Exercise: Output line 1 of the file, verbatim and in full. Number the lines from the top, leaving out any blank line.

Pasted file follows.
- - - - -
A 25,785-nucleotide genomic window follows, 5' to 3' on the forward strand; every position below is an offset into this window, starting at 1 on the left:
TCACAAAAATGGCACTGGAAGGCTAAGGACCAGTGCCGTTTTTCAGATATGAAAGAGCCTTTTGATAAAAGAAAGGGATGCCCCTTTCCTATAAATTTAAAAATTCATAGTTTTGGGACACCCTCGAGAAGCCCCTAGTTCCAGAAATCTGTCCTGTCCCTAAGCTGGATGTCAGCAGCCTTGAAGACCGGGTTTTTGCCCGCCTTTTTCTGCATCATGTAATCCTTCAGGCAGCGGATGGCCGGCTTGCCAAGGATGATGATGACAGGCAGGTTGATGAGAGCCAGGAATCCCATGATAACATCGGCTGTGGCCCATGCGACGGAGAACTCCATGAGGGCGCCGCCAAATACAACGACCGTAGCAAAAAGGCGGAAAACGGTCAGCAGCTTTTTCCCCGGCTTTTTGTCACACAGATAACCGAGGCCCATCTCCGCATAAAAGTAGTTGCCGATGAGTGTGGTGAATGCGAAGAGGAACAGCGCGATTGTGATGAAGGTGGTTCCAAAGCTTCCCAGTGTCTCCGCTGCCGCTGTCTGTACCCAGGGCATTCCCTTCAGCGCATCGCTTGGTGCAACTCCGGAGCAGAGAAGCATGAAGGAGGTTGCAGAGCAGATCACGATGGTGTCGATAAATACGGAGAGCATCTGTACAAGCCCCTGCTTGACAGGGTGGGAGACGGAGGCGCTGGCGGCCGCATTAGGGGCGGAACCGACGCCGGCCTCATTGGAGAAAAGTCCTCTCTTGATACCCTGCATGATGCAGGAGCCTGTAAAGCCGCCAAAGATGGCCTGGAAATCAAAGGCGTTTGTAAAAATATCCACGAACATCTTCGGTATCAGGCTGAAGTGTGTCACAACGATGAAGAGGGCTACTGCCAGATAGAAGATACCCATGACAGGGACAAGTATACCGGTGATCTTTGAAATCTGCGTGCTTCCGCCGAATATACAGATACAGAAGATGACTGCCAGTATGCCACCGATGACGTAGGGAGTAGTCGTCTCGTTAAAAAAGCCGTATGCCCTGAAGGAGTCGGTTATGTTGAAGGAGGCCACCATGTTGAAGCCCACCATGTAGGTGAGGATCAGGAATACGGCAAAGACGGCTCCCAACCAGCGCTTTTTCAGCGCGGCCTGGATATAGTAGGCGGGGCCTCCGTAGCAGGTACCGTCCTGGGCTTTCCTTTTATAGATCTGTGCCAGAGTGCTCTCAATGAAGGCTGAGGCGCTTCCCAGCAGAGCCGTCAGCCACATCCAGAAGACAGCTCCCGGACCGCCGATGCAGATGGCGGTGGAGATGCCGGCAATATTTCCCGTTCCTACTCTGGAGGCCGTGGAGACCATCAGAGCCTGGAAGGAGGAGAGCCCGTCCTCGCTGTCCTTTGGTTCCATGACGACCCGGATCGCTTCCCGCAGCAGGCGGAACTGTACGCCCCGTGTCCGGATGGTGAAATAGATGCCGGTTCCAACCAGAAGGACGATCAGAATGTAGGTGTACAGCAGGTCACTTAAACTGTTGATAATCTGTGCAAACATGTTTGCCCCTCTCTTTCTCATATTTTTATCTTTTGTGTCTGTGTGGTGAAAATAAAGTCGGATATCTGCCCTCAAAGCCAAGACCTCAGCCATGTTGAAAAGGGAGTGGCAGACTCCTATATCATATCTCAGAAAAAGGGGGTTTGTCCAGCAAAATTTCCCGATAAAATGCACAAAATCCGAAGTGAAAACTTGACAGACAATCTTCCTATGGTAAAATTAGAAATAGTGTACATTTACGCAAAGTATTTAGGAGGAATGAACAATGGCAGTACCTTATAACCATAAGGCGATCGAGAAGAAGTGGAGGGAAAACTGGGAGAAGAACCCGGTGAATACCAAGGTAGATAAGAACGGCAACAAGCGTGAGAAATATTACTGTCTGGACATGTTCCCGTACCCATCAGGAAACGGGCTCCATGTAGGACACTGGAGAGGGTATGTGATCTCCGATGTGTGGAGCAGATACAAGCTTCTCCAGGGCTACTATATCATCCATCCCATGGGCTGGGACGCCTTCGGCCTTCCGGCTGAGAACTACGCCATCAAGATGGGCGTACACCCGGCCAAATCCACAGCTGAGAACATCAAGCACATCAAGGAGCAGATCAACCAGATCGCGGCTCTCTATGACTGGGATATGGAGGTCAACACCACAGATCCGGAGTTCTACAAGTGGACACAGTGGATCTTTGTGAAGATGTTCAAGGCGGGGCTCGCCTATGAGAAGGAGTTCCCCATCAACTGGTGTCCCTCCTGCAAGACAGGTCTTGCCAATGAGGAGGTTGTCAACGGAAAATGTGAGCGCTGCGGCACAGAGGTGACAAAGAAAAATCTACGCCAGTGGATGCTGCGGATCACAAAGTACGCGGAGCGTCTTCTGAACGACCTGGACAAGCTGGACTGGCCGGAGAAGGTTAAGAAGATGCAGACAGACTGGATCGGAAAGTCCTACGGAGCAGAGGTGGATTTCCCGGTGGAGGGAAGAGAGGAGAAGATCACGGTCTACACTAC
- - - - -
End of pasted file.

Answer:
A 25,785-nucleotide genomic window follows, 5' to 3' on the forward strand; every position below is an offset into this window, starting at 1 on the left: